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Elizabeth Claire's E-News

January 2013 E-News from Elizabeth Claire

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Contents of the January E-News:

Helping students set goals

Contents of January's E-NEWS

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Helping students set goals

New Year's resolutions, new beginnings....How do students learn to set goals, to plan for the future, to consider how to aim their efforts? We might think this comes naturally, but goal setting is a concept that needs to be taught and practiced.

You might read a story with your class of someone who had a goal. Easy English NEWS Heroes and History often tells the story of someone with a goal: This month Martin Luther King, Jr.'s goal was to end segregation and injustice.

Have students identify the hero's goal and see the obstacles to reaching the goal. How was the goal measured? What steps happened along the way? What was the time line?

Explain that goals can be long-range or short range. Some people worked all their lives for a goal and didn't see it accomplished, but others later carried it on (Susan B. Anthony did not live to see the 19th Amendment giving women the right to vote.).

Discuss: Your goals or your family's goals in coming to the United States.

Discuss the goals for the country stated in President Obama's inaugural speech. Have students notice that sometimes the goal is set for us by others (go to school, do homework) and sometimes it becomes our own goal.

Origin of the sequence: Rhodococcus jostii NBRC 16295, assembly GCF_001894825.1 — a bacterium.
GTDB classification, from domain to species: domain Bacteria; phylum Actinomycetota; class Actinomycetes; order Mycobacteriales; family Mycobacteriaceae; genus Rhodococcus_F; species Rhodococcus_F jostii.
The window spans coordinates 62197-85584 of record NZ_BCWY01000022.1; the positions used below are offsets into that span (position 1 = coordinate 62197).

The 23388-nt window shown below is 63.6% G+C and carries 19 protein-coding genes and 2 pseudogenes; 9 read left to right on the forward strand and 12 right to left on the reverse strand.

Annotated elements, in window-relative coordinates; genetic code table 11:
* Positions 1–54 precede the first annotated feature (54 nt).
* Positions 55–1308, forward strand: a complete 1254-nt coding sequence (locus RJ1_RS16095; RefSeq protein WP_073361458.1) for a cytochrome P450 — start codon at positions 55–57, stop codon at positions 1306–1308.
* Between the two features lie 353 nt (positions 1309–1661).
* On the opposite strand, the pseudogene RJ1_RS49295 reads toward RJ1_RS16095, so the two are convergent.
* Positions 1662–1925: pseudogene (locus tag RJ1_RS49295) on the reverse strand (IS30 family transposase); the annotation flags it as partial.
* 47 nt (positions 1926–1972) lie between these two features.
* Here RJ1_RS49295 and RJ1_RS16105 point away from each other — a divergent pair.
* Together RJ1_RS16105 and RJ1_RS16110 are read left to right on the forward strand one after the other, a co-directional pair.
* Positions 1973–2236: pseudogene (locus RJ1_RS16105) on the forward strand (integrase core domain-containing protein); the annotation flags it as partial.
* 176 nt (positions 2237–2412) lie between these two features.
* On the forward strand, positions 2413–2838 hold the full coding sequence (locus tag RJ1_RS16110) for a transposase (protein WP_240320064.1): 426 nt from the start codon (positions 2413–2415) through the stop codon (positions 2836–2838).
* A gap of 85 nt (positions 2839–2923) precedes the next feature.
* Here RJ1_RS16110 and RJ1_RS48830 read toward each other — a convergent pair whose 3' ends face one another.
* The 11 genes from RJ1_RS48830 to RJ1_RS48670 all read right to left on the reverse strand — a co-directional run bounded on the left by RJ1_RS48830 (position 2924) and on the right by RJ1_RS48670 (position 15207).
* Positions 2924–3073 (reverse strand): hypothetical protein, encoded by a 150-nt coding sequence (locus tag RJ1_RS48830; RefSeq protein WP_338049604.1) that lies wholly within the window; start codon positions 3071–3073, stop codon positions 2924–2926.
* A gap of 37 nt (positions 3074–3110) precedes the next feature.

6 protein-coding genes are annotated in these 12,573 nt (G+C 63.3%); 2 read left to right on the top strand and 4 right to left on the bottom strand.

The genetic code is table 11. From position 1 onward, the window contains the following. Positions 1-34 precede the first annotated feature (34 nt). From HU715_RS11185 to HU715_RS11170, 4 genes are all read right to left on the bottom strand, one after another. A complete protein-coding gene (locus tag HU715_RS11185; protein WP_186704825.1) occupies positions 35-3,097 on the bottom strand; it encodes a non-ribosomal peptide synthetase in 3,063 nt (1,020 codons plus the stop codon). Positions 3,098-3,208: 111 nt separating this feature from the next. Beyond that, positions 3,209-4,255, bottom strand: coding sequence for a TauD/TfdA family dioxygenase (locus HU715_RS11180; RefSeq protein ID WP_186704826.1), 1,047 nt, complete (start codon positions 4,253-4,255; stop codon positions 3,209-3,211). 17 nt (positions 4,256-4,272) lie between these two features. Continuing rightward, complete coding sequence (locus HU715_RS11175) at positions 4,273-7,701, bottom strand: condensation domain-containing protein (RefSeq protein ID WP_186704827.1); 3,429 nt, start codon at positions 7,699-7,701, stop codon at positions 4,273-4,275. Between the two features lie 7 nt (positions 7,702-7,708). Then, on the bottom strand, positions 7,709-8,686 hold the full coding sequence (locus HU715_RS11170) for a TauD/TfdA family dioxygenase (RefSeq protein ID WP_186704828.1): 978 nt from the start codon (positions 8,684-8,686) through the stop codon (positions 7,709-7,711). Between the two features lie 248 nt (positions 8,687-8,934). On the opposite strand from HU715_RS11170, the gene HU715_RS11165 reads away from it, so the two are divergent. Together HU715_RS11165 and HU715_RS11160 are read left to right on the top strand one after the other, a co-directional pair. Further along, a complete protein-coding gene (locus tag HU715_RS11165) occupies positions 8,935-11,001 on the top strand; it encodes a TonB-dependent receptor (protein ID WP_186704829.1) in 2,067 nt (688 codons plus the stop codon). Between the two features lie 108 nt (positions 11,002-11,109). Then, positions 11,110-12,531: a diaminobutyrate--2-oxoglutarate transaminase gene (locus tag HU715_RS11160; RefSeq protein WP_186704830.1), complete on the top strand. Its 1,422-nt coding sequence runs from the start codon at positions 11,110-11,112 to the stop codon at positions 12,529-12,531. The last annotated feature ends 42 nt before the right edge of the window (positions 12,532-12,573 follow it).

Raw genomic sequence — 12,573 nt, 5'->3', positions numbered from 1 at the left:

Elicit the goals the students already have. Ask how they measure the progress towards their goal.

Show how to break a goal down into smaller steps that can be measured and monitored. Measuring goals in small steps keeps up the motivation...a goal like "learn English" is a huge ocean that is hard to swallow. Smaller steps: "I'll read two stories a week. I'll learn 20 new words a week. I'll have conversations in English with Americans two times a week." Have students notice that having a time to complete a step will help: "I'll read two stories each week by Friday at 9 pm."

As soon as we set on a goal, something happens: the obstacles show up: There's not enough time; there's no one to teach us; there's no text book; English is hard to pronounce; people laugh when we speak, we make mistakes and are embarrassed...The obstacles have to be dealt with in accomplishing the goal.

It's easy to forget our goals! That's why it's important to write them down. It helps to also write what benefit will come to us when we accomplish our goals. Have students write their goals, and post them where they can see them, not hide them in a notebook. Have them draw a picture for the goal; hang it up or write it on the cover of their book.

Having a chart or graph helps with some kinds of goals such as saving money, paying down debt, increasing grades on tests. Other goals might be measured more in lists of words or names of stories read or steps accomplished.

Should students give themselves a reward for achieving a goal? Absolutely! This is particularly helpful for a goal that requires sacrifice or unpleasant work. Getting a good grade, getting acknowledged at school, or making the honor roll can work well.

There can be group goals. Have the class brainstorm group goals for the marking period or the term or year.

Goals without an action plan are just hopes or wishes. "I hope I can speak English well next year." is nice, but not a goal. "I will study, read, and practice, so I will be able to speak English with friends on simple topics by the end of December, 2013."